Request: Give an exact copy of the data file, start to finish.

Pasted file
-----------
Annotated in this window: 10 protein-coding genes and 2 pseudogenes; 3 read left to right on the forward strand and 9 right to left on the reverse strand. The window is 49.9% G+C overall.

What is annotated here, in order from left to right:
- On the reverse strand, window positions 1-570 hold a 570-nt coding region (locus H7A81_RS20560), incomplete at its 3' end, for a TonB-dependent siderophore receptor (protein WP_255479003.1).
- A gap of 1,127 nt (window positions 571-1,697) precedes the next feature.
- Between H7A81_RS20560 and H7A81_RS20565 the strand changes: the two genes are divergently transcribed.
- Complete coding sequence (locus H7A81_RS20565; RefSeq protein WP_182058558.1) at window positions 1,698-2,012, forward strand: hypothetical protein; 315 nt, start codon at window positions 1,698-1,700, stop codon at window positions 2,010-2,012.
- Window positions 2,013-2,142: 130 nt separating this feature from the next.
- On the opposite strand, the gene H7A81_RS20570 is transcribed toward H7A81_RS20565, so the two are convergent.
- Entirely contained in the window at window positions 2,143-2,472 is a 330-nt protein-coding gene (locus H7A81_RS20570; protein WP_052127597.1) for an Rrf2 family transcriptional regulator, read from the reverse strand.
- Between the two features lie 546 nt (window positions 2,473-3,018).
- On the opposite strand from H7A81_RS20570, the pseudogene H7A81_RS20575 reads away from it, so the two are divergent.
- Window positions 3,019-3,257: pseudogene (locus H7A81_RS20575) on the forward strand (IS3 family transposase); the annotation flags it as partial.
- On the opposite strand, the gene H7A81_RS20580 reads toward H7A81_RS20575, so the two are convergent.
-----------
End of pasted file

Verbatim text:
Annotated in this window: 10 protein-coding genes and 2 pseudogenes; 3 read left to right on the forward strand and 9 right to left on the reverse strand. The window is 49.9% G+C overall.

What is annotated here, in order from left to right:
- On the reverse strand, window positions 1-570 hold a 570-nt coding region (locus H7A81_RS20560), incomplete at its 3' end, for a TonB-dependent siderophore receptor (protein WP_255479003.1).
- A gap of 1,127 nt (window positions 571-1,697) precedes the next feature.
- Between H7A81_RS20560 and H7A81_RS20565 the strand changes: the two genes are divergently transcribed.
- Complete coding sequence (locus H7A81_RS20565; RefSeq protein WP_182058558.1) at window positions 1,698-2,012, forward strand: hypothetical protein; 315 nt, start codon at window positions 1,698-1,700, stop codon at window positions 2,010-2,012.
- Window positions 2,013-2,142: 130 nt separating this feature from the next.
- On the opposite strand, the gene H7A81_RS20570 is transcribed toward H7A81_RS20565, so the two are convergent.
- Entirely contained in the window at window positions 2,143-2,472 is a 330-nt protein-coding gene (locus H7A81_RS20570; protein WP_052127597.1) for an Rrf2 family transcriptional regulator, read from the reverse strand.
- Between the two features lie 546 nt (window positions 2,473-3,018).
- On the opposite strand from H7A81_RS20570, the pseudogene H7A81_RS20575 reads away from it, so the two are divergent.
- Window positions 3,019-3,257: pseudogene (locus H7A81_RS20575) on the forward strand (IS3 family transposase); the annotation flags it as partial.
- On the opposite strand, the gene H7A81_RS20580 reads toward H7A81_RS20575, so the two are convergent.